With property prices still on the rise, many clued up homeowners are looking to utilise the stable interest rates and use mortgages to boost the value of their properties by renovating and/or extending them. For some, it’s a question of move or improve? For the ‘improvers’, adding rooms and space to their existing home can boost its value quite dramatically, whilst saving on the cost of moving and stamp duty.

The very nature of renovations mean that no two builds will ever be the same. If you are thinking of embarking on a large scale renovation project, you’ll already know that there a quite a few hoops to jump through with regards to planning. Protecting your asset, and the investment you’re putting into it is critical, so remember to secure specialist renovation insurance before you break ground on your project.

Building Regs

If you live in a terraced, or semi-detached property there may not be space to extend outwards. It may be that the only way is up! Loft conversions offer additional space in the roof, but like any new build, or major home alterations, they require Building Regulations approval to ensure that all safety measures have been adhered to and practicalities met.

Planning Permission

Although planning permission is not always necessary (check with your local planning department for clarification), depending on the size of your extension, it is worth noting that you will need planning permission if you live in a listed building or even a Conservation Area.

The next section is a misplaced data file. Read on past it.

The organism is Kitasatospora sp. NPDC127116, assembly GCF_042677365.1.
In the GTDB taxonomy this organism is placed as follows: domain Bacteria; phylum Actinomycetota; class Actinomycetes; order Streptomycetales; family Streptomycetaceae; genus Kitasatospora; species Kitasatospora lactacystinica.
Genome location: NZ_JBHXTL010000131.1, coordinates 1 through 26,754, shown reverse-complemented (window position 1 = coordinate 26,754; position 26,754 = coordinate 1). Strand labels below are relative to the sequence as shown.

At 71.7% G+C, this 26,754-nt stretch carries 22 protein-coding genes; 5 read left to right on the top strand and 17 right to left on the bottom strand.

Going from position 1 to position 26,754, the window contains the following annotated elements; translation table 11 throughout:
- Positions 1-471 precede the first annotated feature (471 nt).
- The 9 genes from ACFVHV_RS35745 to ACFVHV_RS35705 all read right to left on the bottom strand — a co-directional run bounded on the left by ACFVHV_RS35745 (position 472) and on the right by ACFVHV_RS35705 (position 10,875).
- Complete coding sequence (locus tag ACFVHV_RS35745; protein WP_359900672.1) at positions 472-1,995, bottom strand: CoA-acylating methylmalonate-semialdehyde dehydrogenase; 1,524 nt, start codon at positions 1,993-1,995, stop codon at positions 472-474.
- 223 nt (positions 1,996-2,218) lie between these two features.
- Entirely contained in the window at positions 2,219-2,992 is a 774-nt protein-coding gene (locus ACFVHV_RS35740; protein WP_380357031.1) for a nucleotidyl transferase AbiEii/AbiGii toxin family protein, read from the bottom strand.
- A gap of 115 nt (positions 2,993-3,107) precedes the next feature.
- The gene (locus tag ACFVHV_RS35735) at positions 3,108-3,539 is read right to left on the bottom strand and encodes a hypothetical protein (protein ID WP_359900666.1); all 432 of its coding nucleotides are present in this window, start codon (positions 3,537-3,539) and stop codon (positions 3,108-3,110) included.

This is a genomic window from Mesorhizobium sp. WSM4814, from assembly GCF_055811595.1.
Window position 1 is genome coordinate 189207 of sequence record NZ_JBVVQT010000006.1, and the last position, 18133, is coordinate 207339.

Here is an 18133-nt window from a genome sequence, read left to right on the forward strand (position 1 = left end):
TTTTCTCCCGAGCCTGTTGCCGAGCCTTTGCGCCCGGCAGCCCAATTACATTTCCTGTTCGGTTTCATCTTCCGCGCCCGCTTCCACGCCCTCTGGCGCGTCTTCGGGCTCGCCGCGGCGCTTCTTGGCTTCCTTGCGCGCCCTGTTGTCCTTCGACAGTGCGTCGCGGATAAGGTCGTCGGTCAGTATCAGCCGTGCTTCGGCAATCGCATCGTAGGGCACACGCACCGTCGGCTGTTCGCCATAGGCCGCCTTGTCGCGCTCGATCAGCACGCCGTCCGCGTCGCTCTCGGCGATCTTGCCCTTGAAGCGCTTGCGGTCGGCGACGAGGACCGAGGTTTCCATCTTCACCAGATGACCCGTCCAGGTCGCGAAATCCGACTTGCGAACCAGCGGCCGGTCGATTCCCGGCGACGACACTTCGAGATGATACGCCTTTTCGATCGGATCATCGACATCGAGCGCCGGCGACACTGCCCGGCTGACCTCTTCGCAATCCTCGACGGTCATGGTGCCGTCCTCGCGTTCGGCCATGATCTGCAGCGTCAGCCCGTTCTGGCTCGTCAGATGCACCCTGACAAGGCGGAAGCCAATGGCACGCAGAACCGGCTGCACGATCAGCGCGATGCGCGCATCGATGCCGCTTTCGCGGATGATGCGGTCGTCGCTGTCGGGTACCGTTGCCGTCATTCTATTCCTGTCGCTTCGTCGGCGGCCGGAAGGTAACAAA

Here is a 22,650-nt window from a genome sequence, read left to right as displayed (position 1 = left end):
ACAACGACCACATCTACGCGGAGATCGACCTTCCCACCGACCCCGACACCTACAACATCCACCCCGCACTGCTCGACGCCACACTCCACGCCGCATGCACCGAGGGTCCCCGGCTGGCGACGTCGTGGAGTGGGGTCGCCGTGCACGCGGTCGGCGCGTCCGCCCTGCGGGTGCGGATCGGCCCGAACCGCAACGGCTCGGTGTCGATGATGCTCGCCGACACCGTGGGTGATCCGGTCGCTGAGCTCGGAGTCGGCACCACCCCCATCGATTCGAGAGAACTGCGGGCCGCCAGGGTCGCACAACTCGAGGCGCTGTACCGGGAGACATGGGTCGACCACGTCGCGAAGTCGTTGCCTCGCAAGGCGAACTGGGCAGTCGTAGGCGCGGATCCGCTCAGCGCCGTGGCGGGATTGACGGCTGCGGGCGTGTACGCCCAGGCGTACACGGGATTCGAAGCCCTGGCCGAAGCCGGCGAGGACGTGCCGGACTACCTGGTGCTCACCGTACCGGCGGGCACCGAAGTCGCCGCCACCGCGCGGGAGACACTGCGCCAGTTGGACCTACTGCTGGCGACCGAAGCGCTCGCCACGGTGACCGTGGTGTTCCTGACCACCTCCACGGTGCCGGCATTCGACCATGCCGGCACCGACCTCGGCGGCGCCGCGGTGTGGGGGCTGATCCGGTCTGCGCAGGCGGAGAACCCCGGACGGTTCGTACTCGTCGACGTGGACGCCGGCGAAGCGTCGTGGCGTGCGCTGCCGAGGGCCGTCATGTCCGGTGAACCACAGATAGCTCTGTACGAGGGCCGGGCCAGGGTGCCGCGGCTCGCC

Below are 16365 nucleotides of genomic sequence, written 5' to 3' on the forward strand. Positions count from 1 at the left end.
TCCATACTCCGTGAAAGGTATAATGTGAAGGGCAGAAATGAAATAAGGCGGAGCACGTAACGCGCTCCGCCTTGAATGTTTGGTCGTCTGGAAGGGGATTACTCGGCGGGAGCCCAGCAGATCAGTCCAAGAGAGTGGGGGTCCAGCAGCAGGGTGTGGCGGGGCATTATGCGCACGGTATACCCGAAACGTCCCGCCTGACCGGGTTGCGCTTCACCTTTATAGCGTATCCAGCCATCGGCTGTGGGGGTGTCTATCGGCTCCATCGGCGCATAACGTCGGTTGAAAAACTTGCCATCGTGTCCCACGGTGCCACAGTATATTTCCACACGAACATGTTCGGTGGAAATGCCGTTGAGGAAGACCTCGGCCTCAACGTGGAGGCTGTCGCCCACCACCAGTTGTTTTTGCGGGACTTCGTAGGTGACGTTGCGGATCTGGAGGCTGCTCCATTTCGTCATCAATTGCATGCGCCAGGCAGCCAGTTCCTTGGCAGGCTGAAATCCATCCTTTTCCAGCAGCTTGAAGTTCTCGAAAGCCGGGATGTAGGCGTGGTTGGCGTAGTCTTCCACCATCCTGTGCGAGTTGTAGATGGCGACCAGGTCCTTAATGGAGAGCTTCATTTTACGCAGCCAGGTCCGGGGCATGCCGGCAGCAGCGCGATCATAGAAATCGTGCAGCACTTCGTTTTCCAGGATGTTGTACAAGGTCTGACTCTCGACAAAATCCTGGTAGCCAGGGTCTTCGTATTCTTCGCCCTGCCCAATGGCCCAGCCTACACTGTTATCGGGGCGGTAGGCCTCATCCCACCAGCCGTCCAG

Party Wall Act

The Party Wall Act (1996) makes the homeowner responsible (in England and Wales) for any damage incurred to your neighbour’s property as a direct result of any renovations carried out to yours. It is prudent to check this out thoroughly, so that you understand your obligations in respect of any damage that may accidentally occur. Talking to your neighbour, and making them aware of your impending build, could help avoid a costly court settlement, should the worst happen.

Liability and Insurance

Building sites are dangerous places, no matter how small, and so it’s important that you understand your liability to everyone involved, from casual visitors to your Building Contractor and their employees. You should make sure that you have property owner’s liability (a minimum of £2m is recommended) but if you are unsure then you should seek the advice of a professional Renovation Insurance broker who will guide you through the restrictions of the insurance in relation to your particular and bespoke renovation project.

Know your stuff

It’s worth remembering that most building projects take longer than we’d like, and sometimes longer than originally planned for. You need to cater for every eventuality as more often than not there will be the odd set back or two, so if you’re unsure about anything then seek the advice of the relevant professionals. Most companies, whichever sector they specialise in will offer free advice, so it’s worth taking advantage of their knowledge before embarking on your renovation. But just so long as you have the fundamentals in place, everything else should fit in!

Author's Bio: 

Becky writes for Renovation Insurance. When carrying out her own renovation, their services were imperative to her peace of mind.